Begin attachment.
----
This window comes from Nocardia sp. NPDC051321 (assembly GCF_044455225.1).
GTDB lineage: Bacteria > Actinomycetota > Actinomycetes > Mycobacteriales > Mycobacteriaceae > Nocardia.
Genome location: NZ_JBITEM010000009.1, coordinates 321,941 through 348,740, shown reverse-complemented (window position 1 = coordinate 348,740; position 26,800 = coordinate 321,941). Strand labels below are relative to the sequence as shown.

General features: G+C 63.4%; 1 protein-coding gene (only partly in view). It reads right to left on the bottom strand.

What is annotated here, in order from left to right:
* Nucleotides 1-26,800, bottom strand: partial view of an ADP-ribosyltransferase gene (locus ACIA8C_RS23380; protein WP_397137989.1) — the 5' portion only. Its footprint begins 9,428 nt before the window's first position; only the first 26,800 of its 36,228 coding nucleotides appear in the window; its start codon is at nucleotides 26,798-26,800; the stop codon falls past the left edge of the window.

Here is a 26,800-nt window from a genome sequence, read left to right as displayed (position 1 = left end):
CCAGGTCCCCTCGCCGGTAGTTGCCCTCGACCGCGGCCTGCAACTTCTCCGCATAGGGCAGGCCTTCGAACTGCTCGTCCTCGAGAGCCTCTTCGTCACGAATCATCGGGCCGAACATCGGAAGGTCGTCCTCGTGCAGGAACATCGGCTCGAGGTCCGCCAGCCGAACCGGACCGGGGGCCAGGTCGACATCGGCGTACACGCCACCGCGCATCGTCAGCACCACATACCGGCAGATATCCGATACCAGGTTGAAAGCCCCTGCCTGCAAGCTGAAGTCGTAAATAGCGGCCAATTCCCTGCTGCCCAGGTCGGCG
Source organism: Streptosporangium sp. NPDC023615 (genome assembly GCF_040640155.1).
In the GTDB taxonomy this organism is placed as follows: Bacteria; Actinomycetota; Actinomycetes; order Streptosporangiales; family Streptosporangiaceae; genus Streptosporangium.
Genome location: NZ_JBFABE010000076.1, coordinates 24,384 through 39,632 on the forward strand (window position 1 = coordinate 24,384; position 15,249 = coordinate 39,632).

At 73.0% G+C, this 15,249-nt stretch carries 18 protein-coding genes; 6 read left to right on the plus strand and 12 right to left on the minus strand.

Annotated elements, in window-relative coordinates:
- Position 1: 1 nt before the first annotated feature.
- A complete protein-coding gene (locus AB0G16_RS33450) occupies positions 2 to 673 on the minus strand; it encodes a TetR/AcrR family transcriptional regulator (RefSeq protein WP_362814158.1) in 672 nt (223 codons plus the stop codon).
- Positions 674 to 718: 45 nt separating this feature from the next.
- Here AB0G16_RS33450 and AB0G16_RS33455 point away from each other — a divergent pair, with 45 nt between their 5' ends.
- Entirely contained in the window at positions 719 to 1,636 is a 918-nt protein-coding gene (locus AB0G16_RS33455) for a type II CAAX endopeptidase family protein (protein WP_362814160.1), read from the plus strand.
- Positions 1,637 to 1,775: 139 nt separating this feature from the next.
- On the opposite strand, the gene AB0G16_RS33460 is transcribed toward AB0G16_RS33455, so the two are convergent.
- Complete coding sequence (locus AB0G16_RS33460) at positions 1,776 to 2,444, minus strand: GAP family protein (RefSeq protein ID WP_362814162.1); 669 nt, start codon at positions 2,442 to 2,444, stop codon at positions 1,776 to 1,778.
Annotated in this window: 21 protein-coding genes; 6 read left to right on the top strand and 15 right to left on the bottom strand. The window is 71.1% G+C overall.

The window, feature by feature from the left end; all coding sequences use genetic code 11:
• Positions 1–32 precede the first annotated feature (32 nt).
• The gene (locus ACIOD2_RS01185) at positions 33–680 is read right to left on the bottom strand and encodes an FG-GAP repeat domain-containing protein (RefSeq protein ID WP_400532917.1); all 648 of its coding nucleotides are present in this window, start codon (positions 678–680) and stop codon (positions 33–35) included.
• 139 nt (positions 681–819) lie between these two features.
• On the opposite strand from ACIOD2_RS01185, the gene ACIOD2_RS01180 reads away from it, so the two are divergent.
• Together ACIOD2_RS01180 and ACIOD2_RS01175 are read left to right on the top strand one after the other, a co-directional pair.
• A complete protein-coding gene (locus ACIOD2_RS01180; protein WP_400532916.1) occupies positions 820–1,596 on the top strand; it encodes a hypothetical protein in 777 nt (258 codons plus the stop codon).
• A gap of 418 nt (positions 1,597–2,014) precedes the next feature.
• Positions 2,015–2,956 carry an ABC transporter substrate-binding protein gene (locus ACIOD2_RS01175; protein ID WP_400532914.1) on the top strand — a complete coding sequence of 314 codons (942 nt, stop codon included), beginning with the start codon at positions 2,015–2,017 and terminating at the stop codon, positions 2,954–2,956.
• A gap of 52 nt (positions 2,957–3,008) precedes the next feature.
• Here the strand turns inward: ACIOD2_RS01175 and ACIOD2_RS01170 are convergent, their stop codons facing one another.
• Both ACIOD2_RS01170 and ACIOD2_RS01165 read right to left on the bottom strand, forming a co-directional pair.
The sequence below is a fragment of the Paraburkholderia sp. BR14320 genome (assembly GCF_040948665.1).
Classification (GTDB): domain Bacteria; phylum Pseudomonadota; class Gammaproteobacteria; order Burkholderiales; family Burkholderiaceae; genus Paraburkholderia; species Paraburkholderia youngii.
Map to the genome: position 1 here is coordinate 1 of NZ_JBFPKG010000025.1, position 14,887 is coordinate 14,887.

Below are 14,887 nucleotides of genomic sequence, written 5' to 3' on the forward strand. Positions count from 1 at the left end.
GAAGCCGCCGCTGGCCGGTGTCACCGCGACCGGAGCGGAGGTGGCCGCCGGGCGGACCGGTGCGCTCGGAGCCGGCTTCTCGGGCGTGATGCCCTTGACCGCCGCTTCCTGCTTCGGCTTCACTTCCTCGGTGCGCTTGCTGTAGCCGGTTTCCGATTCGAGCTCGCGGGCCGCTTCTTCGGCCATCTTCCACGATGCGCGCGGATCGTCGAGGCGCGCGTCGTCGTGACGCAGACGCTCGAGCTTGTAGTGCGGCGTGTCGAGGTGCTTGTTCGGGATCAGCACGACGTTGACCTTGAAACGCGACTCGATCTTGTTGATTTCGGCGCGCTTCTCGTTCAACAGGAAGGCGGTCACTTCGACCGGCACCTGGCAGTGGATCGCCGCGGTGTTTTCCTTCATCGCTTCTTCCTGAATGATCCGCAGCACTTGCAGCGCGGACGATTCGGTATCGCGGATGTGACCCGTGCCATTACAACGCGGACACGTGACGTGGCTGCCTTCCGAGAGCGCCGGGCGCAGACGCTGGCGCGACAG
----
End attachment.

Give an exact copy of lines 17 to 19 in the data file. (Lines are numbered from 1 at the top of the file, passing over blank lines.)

- Here AB0G16_RS33450 and AB0G16_RS33455 point away from each other — a divergent pair, with 45 nt between their 5' ends.
- Entirely contained in the window at positions 719 to 1,636 is a 918-nt protein-coding gene (locus AB0G16_RS33455) for a type II CAAX endopeptidase family protein (protein WP_362814160.1), read from the plus strand.
- Positions 1,637 to 1,775: 139 nt separating this feature from the next.